While the rod my resist bending moments - I don’t see it adding any significant tensile strength if the linkage is being attached thru the 12 transverse holes… there is no significant transfer of load to the rod in lengthwise tension.

If you are looking for tensile strength- you might do better to simply laminate a hole punched sheet of carbon or kevlar cloth on both sides bonded with UV resin.

As to tight fits… beware- steel conducts heat far better than resin… too tight a fit and a sudden rise in temperature could cause the steel to fracture the surrounding resin.

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I made an electric violin using a stainless tube spine to add the strength needed, and it worked brilliantly. I used clear resin with an 0.1mm undersized hole, reamed it back to the correct size and gently tapped the tube into place. The force is nice and predicatable of course in a violin, opposing the string tension, where as @Sculptingman points out your forces may be more varied and cause different issues.

Wonder if kevlar (light color) is better because UV would penetrate it easier than black carbon?
This is purely for bend strength

Awesome Andrew. Sounds like it was a good solution for you

The strings on a violin apply a bending moment to the neck, as well as some compression.

This allows the surrounding resin, in trying to bend, to bear on the sidewalls of an embedded tube. The force is distributed across the full area of the steel and so the steel can equally impart resistive force to the greatest area of plastic.

However, a single rod will not bear any load from a twisting motion along its axis…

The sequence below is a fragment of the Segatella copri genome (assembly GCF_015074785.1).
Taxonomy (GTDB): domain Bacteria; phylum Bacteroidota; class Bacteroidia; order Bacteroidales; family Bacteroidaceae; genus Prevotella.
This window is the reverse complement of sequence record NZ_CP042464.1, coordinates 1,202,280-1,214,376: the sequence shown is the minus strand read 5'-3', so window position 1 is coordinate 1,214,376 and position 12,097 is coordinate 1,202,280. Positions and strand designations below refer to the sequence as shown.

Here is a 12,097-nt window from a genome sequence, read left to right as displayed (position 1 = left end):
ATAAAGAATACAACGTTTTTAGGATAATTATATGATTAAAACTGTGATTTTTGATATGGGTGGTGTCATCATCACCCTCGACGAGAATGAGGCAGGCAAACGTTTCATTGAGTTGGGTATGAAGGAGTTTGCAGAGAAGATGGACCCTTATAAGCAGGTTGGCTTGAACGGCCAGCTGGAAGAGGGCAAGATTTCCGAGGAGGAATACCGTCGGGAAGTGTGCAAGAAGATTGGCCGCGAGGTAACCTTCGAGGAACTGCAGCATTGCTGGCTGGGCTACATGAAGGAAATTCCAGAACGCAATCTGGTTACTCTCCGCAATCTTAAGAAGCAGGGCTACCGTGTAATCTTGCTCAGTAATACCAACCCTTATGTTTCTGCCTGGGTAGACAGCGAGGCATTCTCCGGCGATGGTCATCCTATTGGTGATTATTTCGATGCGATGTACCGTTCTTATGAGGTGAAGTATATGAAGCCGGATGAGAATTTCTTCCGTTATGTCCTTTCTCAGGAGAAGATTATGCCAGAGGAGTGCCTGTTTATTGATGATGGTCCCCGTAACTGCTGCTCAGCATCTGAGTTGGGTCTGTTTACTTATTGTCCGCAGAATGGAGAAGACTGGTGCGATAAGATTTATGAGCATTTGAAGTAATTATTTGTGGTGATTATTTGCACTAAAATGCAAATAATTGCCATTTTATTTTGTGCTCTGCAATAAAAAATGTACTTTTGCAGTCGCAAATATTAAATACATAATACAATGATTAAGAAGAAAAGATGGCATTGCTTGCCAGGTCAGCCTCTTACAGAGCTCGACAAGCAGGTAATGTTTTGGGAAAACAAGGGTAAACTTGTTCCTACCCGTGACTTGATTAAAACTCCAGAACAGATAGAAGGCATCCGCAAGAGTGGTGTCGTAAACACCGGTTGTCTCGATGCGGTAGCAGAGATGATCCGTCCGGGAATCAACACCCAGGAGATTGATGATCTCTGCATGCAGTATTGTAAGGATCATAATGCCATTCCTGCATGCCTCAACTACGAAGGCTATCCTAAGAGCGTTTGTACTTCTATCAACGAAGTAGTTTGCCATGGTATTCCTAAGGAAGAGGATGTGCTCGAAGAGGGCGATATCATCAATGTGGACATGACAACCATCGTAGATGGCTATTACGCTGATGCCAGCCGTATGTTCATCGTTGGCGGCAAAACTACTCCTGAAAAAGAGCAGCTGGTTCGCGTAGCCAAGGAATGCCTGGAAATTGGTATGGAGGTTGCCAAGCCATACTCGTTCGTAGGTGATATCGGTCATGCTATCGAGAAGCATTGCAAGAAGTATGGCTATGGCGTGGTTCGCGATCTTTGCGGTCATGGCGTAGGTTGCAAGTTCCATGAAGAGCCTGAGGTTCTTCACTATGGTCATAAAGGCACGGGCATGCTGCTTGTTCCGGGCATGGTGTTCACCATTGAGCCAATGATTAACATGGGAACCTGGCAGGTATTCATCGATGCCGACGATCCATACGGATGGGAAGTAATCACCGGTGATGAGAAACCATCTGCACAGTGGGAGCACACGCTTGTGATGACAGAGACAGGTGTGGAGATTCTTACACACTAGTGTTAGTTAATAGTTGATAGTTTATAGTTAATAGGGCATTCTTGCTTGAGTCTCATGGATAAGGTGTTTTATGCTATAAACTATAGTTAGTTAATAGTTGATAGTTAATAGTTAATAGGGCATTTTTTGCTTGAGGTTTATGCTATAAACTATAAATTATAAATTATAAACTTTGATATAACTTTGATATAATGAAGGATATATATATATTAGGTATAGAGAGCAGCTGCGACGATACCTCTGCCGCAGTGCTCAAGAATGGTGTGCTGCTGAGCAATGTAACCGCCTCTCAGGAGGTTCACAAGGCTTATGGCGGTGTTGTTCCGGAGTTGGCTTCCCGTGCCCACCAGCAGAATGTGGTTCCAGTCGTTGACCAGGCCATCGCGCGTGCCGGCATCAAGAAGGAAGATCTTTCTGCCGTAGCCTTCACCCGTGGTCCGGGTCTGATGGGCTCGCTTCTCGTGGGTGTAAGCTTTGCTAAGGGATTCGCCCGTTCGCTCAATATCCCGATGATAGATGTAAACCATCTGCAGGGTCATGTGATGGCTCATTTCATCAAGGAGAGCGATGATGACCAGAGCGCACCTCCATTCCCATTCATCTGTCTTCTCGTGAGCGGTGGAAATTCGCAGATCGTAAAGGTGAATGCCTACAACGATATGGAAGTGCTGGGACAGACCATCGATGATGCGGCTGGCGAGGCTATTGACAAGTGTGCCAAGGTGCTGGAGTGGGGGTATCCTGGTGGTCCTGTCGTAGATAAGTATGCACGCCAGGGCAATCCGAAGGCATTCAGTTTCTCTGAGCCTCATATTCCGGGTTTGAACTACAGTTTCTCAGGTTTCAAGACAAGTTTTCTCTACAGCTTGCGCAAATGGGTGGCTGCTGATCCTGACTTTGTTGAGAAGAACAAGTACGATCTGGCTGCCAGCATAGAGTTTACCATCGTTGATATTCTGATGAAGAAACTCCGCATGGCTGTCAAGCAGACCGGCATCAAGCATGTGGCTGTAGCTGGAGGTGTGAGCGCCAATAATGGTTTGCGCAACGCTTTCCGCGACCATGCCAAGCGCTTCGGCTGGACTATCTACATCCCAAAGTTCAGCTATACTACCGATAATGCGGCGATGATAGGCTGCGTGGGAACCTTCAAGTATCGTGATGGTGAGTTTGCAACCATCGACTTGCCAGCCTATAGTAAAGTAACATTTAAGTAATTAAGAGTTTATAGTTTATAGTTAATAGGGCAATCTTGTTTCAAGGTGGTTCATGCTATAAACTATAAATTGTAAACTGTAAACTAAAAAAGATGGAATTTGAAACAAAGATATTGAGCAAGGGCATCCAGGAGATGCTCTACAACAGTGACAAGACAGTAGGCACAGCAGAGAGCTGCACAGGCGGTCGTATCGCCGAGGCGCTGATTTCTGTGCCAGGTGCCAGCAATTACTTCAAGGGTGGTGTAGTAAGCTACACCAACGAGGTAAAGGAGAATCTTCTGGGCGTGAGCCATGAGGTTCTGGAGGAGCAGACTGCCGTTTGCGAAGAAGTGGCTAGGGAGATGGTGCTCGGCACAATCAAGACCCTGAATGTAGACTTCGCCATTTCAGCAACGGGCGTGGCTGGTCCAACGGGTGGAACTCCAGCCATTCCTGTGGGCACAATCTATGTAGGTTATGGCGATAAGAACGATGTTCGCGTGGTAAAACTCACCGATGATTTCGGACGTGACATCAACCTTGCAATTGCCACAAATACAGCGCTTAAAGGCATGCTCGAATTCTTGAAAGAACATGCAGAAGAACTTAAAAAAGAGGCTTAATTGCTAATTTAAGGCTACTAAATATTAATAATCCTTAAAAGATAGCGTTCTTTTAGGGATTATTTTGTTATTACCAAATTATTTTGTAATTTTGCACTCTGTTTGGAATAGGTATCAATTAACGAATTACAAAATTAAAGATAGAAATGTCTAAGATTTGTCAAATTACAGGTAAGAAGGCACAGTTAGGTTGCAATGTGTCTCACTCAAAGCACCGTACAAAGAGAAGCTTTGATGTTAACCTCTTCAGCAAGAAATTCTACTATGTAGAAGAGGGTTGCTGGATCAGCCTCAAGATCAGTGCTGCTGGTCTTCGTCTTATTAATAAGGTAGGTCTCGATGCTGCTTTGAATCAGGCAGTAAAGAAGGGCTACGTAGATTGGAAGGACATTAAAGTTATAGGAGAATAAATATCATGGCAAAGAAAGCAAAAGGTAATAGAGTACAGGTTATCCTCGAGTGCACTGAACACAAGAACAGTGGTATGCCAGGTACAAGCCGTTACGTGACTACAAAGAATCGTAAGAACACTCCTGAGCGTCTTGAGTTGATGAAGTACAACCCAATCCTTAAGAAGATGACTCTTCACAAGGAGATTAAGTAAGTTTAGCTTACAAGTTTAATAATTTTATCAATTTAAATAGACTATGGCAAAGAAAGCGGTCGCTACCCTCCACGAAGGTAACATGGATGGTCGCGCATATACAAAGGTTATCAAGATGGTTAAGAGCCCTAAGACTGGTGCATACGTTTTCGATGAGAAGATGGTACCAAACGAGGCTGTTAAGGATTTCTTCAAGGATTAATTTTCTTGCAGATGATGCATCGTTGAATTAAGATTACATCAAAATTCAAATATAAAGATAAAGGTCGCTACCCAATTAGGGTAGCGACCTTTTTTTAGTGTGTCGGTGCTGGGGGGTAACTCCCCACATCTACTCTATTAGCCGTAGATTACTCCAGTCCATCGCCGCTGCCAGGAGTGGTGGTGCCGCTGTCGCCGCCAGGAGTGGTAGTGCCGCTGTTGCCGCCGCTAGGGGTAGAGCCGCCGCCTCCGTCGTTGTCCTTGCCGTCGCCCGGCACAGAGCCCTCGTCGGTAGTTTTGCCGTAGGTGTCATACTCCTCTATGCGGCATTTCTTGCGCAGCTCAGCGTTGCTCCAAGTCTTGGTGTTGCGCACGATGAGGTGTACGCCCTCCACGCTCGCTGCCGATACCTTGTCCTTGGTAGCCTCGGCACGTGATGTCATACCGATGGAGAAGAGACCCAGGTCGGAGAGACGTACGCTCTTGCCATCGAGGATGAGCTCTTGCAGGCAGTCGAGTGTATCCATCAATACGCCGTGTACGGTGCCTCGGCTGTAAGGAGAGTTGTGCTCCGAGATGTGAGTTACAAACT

the rod acts as an Axel. And the only resistance is the friction of adhesion of the plastic to the steel acting in shear.

By the same token, in tension, the same applies- the plastic is being pulled, but no load bears on the steel- only the shear resistance of adhesion.

So in planning to reinforce printed parts with metal or other materials, you want to look at the force you anticipate being applied and design the insert or reinforcing in such a way that either maximizes adhesion… or even better, that transfers load thru direct bearing on as much area of the reinforcement as possible.

As to which fiber might work better- what it comes down to is which is going to get the best bond to a UV resin.

Glass fiber is certainly more clear… but I do not think that UV promoted acrylics bond to glass nearly as well as polyesters do…
but Formlabs staff might be better able to give direction as to which kind of fiber reinforcement gives the best bond.

PS- also consider that if you want to resist a twisting moment AND bending moment, you can use SQUARE rod or tubing.